Whole-Fat Dairy Foods: Exploring the Evolving Science

May 11, 2018
Whole-Fat Dairy Foods: Exploring the Evolving Science

Health professionals practice evidence-based medicine, but nutrition is an evolving science. Just after an edition of the Dietary Guidelines for Americans (DGA) is released, the Advisory Committee begins the process of re-evaluation. This shows that we can’t account for all we’re learning about nutrition and health. It can be frustrating to wait on recommendations to catch up with the latest science.

Before the release of the 2015-2020 DGA, we were talking about whole-fat dairy foods and cardiovascular disease (CVD). Today, we’re still talking about their place in a healthy diet and hoping the upcoming editions of the DGA consider all the new and emerging research on milk fat.

Why all this focus on whole fat? Because we’re finding it may be possible to be a little more flexible.

Shifting Fat Focus

For 30 years, the DGA have recommended limiting saturated fat intake, due to its associations with heart disease and stroke risk, related to the original diet-heart hypothesis and the idea that saturated fat increases LDL cholesterol. The 2015-2020 DGA recommend less than 10 percent of daily calories from saturated fat for a healthy eating pattern. The American Heart Association (AHA) agrees, currently recommending a reduction in saturated fat to 5-6 percent of daily calories for individuals with elevated LDL cholesterol.

These recommendations could change. Observational evidence over the last 10 years indicates that saturated fat may not be directly associated with CVD risk. The story is much more complex than that: With dairy, it isn’t solely about fat content. Dairy foods play a beneficial role in cardiovascular and metabolic health, recognized by the Dietary Guidelines Advisory Committees in both 2010 and 2015 – much of that due to calcium, magnesium and potassium acting together to lower blood pressure.

Calcium from dairy has additional benefits: A recent study found that higher calcium intake obtained from food, not from dietary supplements, was associated with decreased risk of atherosclerosis and coronary artery calcification (CAC).

Other highlights from recent studies:

  • systematic review found that eating dairy foods had favorable or neutral associations with cardiovascular-related clinical outcomes.
  • meta-analysis found that eating dairy foods may be associated with reduced risks of CVD, though additional research was recommended to fully understand potential dose-response patterns.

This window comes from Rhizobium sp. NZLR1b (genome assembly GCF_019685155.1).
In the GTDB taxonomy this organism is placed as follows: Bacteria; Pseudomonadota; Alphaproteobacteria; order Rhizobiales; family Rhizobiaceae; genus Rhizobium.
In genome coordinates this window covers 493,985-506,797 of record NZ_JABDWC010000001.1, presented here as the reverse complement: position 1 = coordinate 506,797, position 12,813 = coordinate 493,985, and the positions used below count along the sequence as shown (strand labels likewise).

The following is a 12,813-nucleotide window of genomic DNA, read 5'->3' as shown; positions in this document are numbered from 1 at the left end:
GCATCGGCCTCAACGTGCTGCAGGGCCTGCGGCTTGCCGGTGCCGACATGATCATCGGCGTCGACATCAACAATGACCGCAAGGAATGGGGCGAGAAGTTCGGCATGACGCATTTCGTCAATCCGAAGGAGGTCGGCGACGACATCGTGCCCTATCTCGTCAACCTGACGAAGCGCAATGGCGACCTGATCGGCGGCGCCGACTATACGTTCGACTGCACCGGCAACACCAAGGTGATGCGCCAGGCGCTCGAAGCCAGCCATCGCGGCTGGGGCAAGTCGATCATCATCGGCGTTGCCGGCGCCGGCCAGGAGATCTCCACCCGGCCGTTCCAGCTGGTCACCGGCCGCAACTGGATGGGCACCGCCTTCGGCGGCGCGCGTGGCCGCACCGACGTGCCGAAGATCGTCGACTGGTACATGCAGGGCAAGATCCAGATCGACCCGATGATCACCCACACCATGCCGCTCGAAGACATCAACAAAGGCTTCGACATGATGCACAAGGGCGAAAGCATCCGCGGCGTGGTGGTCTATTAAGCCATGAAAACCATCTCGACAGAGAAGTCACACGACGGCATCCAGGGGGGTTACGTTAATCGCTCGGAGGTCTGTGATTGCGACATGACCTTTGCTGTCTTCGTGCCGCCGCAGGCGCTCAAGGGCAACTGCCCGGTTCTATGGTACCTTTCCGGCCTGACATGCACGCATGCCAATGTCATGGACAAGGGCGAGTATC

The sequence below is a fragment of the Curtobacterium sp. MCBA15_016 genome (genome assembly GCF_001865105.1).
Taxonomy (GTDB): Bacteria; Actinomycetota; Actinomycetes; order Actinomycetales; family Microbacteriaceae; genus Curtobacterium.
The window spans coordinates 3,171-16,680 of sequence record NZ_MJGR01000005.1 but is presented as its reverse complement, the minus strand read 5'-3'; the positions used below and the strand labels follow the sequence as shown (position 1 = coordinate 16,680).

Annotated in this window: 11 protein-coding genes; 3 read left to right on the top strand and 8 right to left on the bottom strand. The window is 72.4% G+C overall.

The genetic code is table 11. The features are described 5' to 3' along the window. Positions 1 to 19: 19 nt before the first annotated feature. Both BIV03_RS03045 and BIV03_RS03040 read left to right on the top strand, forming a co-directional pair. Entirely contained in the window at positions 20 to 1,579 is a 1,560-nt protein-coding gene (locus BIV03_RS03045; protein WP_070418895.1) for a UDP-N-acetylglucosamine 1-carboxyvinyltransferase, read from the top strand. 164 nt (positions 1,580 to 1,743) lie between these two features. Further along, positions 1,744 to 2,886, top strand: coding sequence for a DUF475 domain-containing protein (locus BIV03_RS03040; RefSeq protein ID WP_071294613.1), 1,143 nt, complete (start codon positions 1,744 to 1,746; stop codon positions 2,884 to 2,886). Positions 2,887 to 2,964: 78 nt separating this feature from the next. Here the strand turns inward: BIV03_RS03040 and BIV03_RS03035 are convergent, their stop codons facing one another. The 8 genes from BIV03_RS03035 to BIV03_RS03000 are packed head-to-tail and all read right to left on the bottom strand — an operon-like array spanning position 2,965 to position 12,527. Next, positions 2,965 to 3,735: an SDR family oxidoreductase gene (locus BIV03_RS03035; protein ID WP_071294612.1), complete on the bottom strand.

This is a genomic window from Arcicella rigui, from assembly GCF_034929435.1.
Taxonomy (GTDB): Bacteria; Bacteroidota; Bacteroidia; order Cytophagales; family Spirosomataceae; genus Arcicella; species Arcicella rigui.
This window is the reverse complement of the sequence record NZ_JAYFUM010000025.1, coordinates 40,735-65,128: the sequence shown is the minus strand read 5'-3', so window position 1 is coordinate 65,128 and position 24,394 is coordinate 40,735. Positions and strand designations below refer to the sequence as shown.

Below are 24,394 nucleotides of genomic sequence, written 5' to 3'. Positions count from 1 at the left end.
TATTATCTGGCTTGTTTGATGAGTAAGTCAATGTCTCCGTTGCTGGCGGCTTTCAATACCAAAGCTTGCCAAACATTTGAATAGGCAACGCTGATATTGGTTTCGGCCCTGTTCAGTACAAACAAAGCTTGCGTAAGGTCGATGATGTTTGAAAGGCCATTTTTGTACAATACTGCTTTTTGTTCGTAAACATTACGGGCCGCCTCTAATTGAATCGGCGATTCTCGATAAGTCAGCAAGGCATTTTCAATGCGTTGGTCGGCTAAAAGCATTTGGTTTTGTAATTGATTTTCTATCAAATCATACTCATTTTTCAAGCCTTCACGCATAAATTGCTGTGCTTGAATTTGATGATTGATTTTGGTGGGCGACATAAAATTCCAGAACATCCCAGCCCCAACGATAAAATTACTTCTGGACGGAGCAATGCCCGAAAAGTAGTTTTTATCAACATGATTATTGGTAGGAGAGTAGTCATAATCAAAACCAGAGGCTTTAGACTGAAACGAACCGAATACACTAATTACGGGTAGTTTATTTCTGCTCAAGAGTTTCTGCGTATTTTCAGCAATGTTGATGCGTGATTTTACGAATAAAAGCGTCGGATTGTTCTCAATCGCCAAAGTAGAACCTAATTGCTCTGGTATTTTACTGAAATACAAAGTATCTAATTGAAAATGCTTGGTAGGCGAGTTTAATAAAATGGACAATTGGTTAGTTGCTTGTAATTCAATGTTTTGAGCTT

• Another meta-analysis found that eating dairy foods was significantly and inversely associated with the risks of CVD and stroke. Dairy foods had this effect regardless of fat content.
  • When whole-fat dairy foods were incorporated into the popular DASH diet, participants maintained the cardiovascular benefits.
  • A small randomized crossover study found that drinking about 2 cups of whole milk for three weeks as part of participants’ habitual diets did not negatively impact markers of CVD or Type 2 diabetes, as compared to drinking fat-free milk.

Dairy Fat Is Unique

As more research comes out about dairy and cardiovascular health, it’s natural to question how dairy fats differ from other saturated fats, and what other evidence could begin to help explain some of these research findings. Dairy fat is unique and complex, containing over 400 different types of fatty acids.

  • Among the saturated fatty acids, dairy fat contains short-, medium- and long-chain fatty acids from four to 18 carbons in length.
  • All these fats have different biological effects that contribute to the complexity of our favorite dairy foods.
  • Dairy foods also contain additional components – such as protein, vitamins, minerals and bioactive compounds – that may modulate the effects of dairy fat on CVD biomarkers and risk.

Additionally, much of the emerging scientific evidence points to the need to examine disease endpoints – not just saturated fat intake as it relates to LDL cholesterol – indicating that this biomarker may not always be the best predictor of CVD risk.

The tide may be changing when it comes to our recommendations for whole-fat dairy foods, specifically as part of a balanced diet. For now, it may be time to just embrace the flavor, texture and deliciousness that dairy brings. We eat to live, but we should also enjoy what we choose to eat. I’ll raise my glass of whole-fat milk to all the great taste and great nutrition dairy provides all of us.

Learn more about dairy and the dietary guidelines. Explore our favorite recipes with dairy.